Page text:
Matthew 6:24 (NLT)
“No one can serve two masters. For you will hate one and love the other; you will be devoted to one and despise the other. You cannot serve God and be enslaved to money.”
Last week we started exploring what drives our lives. We looked at common drivers such as guilt, resentment, and fear, and how these drivers manifest when we become manipulated by our memories. This week we are going to look at how the materialism and the need for approval can drive our lives. .
Consider the following:
Rick Warren suggested that people who are driven by materialism have a desire to acquire which turns into the whole goal of their lives. While others allow opinions and the expectations of friends, family, partners, and non-factors to control their lives. Both of these toxic drivers are true thieves of purpose. As our scripture lesson informs us, we can not serve two masters. In our scripture lesson, Jesus is instructing us to keep our focus on him and counseling us on not having worldly-mindedness. Being driven by things and living for man’s approval instead of God’s approval is an entry way to sin and a purposeless life. Furthermore, these two drivers often lead to depression and anxiety because you are constantly feeling that you do not have enough, you are not doing enough, and you are not enough. On the contrary, when you put Jesus at the forefront of your life He validates that you are enough because your net worth and quantity of friends with their two cents of advice does not determine your self worth! This is why when you get in your spirit that God has purposed you, trivial, petty, and pointless interactions and “things” will not move your spirit. You will be driven by purpose thus striving for a stronger relationship with Christ.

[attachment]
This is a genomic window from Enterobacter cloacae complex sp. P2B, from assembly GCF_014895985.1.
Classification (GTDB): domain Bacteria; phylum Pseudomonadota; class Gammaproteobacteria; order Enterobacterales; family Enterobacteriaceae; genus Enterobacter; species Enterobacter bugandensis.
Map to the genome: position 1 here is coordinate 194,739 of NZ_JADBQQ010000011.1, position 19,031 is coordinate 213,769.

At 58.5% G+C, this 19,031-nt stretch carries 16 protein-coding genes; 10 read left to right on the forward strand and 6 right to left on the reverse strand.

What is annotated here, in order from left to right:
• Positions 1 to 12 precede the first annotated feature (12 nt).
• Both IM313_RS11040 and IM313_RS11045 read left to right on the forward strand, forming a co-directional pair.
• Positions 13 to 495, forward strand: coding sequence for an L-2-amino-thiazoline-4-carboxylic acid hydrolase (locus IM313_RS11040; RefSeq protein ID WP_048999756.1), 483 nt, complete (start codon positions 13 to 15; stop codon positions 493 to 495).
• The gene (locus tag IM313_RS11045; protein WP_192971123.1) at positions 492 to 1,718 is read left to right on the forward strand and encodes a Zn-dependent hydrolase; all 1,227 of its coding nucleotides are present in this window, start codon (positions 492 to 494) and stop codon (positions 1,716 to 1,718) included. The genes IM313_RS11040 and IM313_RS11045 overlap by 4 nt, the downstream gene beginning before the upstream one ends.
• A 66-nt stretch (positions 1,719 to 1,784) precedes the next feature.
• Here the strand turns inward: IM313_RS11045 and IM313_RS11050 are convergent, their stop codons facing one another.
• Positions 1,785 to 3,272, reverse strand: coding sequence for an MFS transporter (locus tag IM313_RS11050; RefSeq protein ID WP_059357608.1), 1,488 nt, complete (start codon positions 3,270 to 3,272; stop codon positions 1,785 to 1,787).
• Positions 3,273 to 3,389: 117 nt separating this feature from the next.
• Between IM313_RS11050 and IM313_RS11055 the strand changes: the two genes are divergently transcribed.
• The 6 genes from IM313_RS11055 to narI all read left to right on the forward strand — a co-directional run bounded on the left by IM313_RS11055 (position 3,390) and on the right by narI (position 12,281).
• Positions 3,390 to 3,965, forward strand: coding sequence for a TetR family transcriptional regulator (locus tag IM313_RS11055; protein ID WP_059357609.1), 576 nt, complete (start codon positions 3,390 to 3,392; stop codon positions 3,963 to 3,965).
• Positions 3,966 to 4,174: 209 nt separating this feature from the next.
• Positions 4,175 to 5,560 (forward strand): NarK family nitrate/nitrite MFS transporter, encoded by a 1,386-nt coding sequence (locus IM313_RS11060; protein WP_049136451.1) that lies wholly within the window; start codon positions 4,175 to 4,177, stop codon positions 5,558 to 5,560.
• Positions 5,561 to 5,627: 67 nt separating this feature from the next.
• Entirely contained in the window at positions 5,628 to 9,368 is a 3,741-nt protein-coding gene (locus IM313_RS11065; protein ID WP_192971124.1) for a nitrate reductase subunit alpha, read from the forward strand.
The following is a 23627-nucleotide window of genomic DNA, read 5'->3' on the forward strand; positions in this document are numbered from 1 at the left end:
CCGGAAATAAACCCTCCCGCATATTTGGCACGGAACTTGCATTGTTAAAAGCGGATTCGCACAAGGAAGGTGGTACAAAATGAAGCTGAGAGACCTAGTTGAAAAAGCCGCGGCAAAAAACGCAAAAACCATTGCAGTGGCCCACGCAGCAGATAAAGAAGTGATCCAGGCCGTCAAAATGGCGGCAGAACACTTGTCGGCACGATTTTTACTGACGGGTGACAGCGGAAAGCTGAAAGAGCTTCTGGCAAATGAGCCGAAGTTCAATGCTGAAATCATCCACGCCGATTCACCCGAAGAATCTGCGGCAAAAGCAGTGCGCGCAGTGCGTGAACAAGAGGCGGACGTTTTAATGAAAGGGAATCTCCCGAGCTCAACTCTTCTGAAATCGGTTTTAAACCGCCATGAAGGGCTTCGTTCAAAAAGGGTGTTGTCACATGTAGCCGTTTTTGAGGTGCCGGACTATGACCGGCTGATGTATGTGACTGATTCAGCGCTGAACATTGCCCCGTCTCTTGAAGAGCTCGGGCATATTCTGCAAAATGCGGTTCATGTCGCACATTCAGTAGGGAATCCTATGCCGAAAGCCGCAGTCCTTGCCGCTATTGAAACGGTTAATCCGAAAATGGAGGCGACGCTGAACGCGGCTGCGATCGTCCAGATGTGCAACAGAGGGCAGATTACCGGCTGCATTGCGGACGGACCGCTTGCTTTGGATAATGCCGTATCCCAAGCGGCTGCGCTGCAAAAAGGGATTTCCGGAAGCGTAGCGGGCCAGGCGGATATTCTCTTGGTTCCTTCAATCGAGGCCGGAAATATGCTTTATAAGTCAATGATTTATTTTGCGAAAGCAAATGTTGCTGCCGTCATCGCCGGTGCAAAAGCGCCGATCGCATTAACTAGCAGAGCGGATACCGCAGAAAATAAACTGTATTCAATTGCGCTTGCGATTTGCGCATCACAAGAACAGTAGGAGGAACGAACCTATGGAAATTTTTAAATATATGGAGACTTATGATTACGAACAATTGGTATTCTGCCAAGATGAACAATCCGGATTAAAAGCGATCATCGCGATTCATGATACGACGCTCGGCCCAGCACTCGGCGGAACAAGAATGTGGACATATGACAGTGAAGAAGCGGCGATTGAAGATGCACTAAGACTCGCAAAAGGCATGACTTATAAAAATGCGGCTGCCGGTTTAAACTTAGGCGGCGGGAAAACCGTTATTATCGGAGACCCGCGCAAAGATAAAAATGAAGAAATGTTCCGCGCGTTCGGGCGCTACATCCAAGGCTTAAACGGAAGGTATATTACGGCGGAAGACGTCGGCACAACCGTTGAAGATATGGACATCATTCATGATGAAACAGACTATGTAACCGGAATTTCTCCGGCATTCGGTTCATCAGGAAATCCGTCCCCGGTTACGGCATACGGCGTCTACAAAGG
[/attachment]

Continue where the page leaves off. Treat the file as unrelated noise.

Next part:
He suggests there are practical benefits of living a purpose-driven life: 1) knowing your purpose gives meaning to your life — when life has meaning you can bare almost anything, 2) knowing your purpose simplifies your life — your purpose becomes the standard you use to evaluate which activities are essential and which aren’t, 3) knowing your purpose focuses your life — you become effective by being selective because you concentrate your effort and energy on what’s important, 4) knowing your purpose energizes your life — purpose produces passion while purely striving for success can muddle that passion, and 5) knowing your purpose prepares you for eternity — ultimately what matters is what God says about your life, not others (p. 25).